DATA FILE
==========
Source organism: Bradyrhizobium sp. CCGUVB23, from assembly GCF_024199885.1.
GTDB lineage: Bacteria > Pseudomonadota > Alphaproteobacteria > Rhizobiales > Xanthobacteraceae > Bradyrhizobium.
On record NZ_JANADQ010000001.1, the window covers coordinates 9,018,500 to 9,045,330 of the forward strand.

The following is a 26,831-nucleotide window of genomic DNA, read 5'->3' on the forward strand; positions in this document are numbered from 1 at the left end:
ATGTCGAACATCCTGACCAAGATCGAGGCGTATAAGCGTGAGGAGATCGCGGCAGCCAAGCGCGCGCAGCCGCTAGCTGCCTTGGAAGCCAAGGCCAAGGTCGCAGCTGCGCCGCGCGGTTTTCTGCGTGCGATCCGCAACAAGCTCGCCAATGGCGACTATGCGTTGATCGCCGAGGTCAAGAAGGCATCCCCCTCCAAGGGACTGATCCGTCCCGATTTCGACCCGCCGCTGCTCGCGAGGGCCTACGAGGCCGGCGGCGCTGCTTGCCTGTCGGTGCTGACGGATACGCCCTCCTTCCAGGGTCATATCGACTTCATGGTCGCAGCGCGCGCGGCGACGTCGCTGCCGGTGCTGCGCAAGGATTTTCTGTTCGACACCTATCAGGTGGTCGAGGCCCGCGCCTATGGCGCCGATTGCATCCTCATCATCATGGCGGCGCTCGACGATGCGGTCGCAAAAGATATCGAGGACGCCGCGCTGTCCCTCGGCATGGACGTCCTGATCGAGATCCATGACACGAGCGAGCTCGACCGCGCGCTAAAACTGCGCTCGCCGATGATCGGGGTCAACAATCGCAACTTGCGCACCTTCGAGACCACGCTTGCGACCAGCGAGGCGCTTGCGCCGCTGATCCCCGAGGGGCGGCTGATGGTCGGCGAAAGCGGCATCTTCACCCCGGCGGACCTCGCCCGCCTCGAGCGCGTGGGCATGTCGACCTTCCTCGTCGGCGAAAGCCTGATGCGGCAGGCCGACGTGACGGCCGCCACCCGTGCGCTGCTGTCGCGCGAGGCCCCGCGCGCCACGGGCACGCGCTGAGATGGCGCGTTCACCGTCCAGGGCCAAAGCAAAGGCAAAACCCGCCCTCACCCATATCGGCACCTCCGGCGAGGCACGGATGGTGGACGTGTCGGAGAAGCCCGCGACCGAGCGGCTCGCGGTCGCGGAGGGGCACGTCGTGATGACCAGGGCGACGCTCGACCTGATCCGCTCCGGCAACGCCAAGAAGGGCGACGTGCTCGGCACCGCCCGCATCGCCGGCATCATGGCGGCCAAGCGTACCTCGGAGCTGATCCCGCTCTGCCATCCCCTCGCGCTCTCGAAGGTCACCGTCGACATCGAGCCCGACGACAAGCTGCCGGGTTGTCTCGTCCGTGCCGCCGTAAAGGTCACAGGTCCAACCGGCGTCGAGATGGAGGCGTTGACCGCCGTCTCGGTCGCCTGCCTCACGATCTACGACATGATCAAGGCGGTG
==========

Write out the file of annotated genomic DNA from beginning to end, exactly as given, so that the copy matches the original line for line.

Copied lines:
Source organism: Bradyrhizobium sp. CCGUVB23, from assembly GCF_024199885.1.
GTDB lineage: Bacteria > Pseudomonadota > Alphaproteobacteria > Rhizobiales > Xanthobacteraceae > Bradyrhizobium.
On record NZ_JANADQ010000001.1, the window covers coordinates 9,018,500 to 9,045,330 of the forward strand.

The following is a 26,831-nucleotide window of genomic DNA, read 5'->3' on the forward strand; positions in this document are numbered from 1 at the left end:
ATGTCGAACATCCTGACCAAGATCGAGGCGTATAAGCGTGAGGAGATCGCGGCAGCCAAGCGCGCGCAGCCGCTAGCTGCCTTGGAAGCCAAGGCCAAGGTCGCAGCTGCGCCGCGCGGTTTTCTGCGTGCGATCCGCAACAAGCTCGCCAATGGCGACTATGCGTTGATCGCCGAGGTCAAGAAGGCATCCCCCTCCAAGGGACTGATCCGTCCCGATTTCGACCCGCCGCTGCTCGCGAGGGCCTACGAGGCCGGCGGCGCTGCTTGCCTGTCGGTGCTGACGGATACGCCCTCCTTCCAGGGTCATATCGACTTCATGGTCGCAGCGCGCGCGGCGACGTCGCTGCCGGTGCTGCGCAAGGATTTTCTGTTCGACACCTATCAGGTGGTCGAGGCCCGCGCCTATGGCGCCGATTGCATCCTCATCATCATGGCGGCGCTCGACGATGCGGTCGCAAAAGATATCGAGGACGCCGCGCTGTCCCTCGGCATGGACGTCCTGATCGAGATCCATGACACGAGCGAGCTCGACCGCGCGCTAAAACTGCGCTCGCCGATGATCGGGGTCAACAATCGCAACTTGCGCACCTTCGAGACCACGCTTGCGACCAGCGAGGCGCTTGCGCCGCTGATCCCCGAGGGGCGGCTGATGGTCGGCGAAAGCGGCATCTTCACCCCGGCGGACCTCGCCCGCCTCGAGCGCGTGGGCATGTCGACCTTCCTCGTCGGCGAAAGCCTGATGCGGCAGGCCGACGTGACGGCCGCCACCCGTGCGCTGCTGTCGCGCGAGGCCCCGCGCGCCACGGGCACGCGCTGAGATGGCGCGTTCACCGTCCAGGGCCAAAGCAAAGGCAAAACCCGCCCTCACCCATATCGGCACCTCCGGCGAGGCACGGATGGTGGACGTGTCGGAGAAGCCCGCGACCGAGCGGCTCGCGGTCGCGGAGGGGCACGTCGTGATGACCAGGGCGACGCTCGACCTGATCCGCTCCGGCAACGCCAAGAAGGGCGACGTGCTCGGCACCGCCCGCATCGCCGGCATCATGGCGGCCAAGCGTACCTCGGAGCTGATCCCGCTCTGCCATCCCCTCGCGCTCTCGAAGGTCACCGTCGACATCGAGCCCGACGACAAGCTGCCGGGTTGTCTCGTCCGTGCCGCCGTAAAGGTCACAGGTCCAACCGGCGTCGAGATGGAGGCGTTGACCGCCGTCTCGGTCGCCTGCCTCACGATCTACGACATGATCAAGGCGGTG